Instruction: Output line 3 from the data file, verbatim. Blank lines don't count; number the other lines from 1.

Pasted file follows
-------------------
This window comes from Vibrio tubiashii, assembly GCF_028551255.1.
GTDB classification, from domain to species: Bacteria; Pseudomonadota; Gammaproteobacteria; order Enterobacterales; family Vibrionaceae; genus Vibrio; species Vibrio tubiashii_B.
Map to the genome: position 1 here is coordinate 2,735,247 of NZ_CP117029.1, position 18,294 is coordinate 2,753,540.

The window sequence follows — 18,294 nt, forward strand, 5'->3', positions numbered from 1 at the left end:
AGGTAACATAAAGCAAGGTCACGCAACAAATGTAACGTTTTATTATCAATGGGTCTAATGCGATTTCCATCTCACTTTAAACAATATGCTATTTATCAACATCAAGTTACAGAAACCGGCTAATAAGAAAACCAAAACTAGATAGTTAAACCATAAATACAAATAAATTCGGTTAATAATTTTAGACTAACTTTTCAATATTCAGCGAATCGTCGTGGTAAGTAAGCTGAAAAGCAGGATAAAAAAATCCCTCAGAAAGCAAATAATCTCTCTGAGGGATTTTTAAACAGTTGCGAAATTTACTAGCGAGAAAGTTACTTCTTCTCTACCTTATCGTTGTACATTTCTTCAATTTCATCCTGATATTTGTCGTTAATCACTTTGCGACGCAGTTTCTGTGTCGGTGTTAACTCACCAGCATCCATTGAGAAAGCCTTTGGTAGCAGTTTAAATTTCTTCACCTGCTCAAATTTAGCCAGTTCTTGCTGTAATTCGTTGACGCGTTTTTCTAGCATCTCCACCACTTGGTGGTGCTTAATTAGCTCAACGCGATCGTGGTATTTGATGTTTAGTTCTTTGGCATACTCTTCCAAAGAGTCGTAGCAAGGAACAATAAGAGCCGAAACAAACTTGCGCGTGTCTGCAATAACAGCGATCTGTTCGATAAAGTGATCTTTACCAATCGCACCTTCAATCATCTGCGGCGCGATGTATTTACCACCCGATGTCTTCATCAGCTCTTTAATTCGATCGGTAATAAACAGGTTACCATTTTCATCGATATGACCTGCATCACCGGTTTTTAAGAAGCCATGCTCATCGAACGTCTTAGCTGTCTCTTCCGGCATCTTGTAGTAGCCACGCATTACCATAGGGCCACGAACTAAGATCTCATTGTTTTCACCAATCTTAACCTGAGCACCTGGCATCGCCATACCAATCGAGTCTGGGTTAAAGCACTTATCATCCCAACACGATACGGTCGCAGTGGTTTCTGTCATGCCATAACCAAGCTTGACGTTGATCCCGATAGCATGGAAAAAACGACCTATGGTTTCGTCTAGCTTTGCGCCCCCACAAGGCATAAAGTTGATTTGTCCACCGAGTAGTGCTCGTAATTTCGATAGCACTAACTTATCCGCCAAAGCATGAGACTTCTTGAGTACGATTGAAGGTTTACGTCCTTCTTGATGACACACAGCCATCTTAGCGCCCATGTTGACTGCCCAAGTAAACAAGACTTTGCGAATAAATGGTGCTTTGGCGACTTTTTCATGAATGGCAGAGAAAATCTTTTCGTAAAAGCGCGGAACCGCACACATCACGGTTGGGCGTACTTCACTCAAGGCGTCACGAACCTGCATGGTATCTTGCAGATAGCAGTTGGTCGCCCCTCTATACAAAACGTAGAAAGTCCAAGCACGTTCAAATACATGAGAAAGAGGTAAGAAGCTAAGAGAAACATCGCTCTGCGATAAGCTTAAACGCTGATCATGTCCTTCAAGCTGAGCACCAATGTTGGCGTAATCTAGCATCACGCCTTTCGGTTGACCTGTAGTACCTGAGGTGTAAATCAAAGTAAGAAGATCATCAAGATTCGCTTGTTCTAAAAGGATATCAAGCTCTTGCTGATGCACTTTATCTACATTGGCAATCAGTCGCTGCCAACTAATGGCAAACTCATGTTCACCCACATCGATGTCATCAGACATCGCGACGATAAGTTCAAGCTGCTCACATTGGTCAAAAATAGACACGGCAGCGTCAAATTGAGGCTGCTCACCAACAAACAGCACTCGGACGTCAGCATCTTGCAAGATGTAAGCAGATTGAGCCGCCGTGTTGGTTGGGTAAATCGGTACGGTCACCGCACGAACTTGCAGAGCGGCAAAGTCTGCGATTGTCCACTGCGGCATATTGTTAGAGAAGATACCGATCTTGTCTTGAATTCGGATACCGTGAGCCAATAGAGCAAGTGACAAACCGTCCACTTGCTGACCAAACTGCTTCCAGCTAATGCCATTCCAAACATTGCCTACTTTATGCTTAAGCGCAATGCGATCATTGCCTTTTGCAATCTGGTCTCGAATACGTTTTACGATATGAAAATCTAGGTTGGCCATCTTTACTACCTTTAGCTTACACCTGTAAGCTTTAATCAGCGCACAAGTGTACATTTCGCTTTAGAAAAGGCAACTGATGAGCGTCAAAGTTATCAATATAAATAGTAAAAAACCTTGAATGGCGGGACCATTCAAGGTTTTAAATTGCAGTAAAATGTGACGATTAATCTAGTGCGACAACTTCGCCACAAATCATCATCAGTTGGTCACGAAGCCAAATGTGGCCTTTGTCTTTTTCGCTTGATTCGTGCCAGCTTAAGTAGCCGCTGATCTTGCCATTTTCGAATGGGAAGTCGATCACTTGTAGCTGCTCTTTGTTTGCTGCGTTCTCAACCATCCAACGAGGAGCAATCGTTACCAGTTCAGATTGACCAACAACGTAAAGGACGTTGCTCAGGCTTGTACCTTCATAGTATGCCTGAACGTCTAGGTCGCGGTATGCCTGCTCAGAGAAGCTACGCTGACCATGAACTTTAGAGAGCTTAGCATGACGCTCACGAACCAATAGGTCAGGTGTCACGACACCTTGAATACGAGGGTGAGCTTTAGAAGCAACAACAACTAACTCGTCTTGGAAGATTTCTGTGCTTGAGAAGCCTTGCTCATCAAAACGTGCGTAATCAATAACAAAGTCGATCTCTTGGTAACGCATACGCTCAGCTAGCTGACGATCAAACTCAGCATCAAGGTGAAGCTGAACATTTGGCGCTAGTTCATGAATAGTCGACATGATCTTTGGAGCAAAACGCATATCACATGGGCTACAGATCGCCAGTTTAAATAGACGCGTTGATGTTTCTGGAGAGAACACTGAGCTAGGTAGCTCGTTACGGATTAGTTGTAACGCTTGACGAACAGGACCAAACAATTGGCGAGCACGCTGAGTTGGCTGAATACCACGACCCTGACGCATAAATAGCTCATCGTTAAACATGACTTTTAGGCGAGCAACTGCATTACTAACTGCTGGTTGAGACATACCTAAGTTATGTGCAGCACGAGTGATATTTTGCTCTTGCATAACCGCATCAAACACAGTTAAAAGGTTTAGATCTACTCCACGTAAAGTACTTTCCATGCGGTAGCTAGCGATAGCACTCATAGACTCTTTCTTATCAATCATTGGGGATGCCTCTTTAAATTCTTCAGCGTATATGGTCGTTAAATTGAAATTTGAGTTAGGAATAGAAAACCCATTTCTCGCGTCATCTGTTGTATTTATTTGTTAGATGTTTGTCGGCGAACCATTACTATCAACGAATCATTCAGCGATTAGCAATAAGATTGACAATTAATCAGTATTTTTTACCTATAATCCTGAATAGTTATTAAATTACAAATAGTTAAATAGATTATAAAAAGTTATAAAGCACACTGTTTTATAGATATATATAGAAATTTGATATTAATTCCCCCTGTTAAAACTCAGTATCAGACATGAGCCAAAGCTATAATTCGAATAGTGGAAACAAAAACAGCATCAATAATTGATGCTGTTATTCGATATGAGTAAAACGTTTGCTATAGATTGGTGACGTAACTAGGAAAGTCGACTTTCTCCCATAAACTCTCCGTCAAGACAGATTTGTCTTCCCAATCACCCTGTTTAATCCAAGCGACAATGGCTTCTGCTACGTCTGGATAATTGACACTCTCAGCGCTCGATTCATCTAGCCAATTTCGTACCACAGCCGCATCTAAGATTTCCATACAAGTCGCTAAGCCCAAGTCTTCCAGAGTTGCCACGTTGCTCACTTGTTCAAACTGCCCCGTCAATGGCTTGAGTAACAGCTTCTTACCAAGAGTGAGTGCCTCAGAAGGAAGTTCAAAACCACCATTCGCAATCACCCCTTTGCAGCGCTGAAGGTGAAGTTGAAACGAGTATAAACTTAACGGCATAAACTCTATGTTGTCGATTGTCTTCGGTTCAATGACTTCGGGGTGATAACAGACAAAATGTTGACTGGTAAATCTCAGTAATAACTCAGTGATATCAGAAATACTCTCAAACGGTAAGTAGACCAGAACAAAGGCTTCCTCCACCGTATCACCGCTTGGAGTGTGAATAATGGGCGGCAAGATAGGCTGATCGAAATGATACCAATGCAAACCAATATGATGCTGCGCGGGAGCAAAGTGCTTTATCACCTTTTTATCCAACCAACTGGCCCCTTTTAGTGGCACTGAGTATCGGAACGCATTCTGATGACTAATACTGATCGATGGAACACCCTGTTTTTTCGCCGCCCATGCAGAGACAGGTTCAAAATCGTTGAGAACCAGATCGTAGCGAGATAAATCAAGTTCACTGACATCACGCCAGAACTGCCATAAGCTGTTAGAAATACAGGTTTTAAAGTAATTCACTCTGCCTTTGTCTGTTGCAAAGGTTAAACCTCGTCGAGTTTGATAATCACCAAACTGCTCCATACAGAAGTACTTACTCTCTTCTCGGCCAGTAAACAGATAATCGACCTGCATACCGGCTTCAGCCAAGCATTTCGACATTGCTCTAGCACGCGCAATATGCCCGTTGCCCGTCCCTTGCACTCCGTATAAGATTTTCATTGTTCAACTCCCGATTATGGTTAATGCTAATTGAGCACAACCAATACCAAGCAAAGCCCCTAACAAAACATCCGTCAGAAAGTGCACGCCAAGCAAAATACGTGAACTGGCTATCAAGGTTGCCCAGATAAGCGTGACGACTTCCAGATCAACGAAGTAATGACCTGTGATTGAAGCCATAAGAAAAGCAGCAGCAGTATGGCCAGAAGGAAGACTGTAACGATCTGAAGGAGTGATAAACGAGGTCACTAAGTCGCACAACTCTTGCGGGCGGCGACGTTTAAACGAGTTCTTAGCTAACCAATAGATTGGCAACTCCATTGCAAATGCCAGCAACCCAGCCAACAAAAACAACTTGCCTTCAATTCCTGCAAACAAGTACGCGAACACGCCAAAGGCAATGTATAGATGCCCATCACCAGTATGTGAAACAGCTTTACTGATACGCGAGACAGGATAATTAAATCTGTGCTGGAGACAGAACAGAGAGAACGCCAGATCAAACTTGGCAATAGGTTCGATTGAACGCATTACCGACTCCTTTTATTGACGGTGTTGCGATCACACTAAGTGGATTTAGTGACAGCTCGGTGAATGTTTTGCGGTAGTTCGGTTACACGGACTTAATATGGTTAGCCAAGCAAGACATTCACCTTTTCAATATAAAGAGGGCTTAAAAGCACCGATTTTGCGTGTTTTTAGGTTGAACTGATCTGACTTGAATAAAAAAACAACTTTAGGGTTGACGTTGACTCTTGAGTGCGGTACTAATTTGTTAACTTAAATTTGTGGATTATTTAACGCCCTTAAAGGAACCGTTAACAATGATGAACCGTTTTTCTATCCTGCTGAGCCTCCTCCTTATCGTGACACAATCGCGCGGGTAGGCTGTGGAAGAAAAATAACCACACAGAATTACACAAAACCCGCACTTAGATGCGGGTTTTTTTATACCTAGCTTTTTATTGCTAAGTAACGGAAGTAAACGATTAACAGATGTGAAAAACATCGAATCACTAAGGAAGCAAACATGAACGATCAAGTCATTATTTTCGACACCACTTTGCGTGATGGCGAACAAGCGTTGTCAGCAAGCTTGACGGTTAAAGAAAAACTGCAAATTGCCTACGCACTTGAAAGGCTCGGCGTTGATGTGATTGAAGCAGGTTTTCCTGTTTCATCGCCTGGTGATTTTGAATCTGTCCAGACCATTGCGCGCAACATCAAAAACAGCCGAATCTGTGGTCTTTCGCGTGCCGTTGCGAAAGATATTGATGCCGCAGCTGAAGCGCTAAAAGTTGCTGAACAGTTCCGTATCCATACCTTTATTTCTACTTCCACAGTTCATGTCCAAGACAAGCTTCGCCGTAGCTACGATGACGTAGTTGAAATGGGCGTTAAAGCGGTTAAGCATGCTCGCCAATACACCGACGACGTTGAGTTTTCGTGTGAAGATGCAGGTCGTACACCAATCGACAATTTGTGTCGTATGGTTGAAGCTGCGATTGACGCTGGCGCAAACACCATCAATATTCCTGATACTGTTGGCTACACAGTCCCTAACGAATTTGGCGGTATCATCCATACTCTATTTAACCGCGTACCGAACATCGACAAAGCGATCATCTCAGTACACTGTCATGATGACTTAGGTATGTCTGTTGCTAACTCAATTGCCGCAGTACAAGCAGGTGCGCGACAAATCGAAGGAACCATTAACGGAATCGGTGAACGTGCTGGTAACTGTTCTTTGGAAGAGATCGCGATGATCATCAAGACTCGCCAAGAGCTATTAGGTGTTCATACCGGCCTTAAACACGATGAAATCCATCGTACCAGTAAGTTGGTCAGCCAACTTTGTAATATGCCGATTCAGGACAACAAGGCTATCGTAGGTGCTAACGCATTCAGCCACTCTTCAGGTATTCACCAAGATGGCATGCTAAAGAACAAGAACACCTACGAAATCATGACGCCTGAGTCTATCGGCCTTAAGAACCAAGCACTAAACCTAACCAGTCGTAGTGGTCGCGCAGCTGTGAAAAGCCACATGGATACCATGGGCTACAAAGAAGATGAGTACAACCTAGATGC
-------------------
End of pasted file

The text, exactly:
Map to the genome: position 1 here is coordinate 2,735,247 of NZ_CP117029.1, position 18,294 is coordinate 2,753,540.